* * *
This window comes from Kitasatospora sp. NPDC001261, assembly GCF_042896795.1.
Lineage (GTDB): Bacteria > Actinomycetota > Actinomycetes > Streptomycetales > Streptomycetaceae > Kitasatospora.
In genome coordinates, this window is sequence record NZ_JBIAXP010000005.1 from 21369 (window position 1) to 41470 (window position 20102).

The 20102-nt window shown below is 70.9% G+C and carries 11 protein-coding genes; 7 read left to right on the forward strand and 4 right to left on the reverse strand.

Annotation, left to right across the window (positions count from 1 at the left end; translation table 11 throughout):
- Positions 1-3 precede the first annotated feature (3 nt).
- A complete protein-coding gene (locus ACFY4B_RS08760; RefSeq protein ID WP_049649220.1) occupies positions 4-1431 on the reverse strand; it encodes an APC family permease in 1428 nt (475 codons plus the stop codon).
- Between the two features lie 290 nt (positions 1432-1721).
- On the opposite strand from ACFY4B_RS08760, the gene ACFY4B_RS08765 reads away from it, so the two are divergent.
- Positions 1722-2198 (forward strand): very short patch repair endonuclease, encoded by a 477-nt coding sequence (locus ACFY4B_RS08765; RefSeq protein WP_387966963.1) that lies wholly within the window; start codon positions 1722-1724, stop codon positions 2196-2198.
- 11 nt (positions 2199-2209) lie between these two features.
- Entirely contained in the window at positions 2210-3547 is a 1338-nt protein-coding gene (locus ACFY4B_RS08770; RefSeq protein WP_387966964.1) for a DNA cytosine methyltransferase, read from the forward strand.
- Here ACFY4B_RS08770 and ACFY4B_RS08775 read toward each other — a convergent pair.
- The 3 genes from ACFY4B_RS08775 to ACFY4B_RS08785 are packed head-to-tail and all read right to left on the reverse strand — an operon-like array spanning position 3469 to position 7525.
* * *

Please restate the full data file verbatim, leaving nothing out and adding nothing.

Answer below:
This window comes from Kitasatospora sp. NPDC001261, assembly GCF_042896795.1.
Lineage (GTDB): Bacteria > Actinomycetota > Actinomycetes > Streptomycetales > Streptomycetaceae > Kitasatospora.
In genome coordinates, this window is sequence record NZ_JBIAXP010000005.1 from 21369 (window position 1) to 41470 (window position 20102).

The 20102-nt window shown below is 70.9% G+C and carries 11 protein-coding genes; 7 read left to right on the forward strand and 4 right to left on the reverse strand.

Annotation, left to right across the window (positions count from 1 at the left end; translation table 11 throughout):
- Positions 1-3 precede the first annotated feature (3 nt).
- A complete protein-coding gene (locus ACFY4B_RS08760; RefSeq protein ID WP_049649220.1) occupies positions 4-1431 on the reverse strand; it encodes an APC family permease in 1428 nt (475 codons plus the stop codon).
- Between the two features lie 290 nt (positions 1432-1721).
- On the opposite strand from ACFY4B_RS08760, the gene ACFY4B_RS08765 reads away from it, so the two are divergent.
- Positions 1722-2198 (forward strand): very short patch repair endonuclease, encoded by a 477-nt coding sequence (locus ACFY4B_RS08765; RefSeq protein WP_387966963.1) that lies wholly within the window; start codon positions 1722-1724, stop codon positions 2196-2198.
- 11 nt (positions 2199-2209) lie between these two features.
- Entirely contained in the window at positions 2210-3547 is a 1338-nt protein-coding gene (locus ACFY4B_RS08770; RefSeq protein WP_387966964.1) for a DNA cytosine methyltransferase, read from the forward strand.
- Here ACFY4B_RS08770 and ACFY4B_RS08775 read toward each other — a convergent pair.
- The 3 genes from ACFY4B_RS08775 to ACFY4B_RS08785 are packed head-to-tail and all read right to left on the reverse strand — an operon-like array spanning position 3469 to position 7525.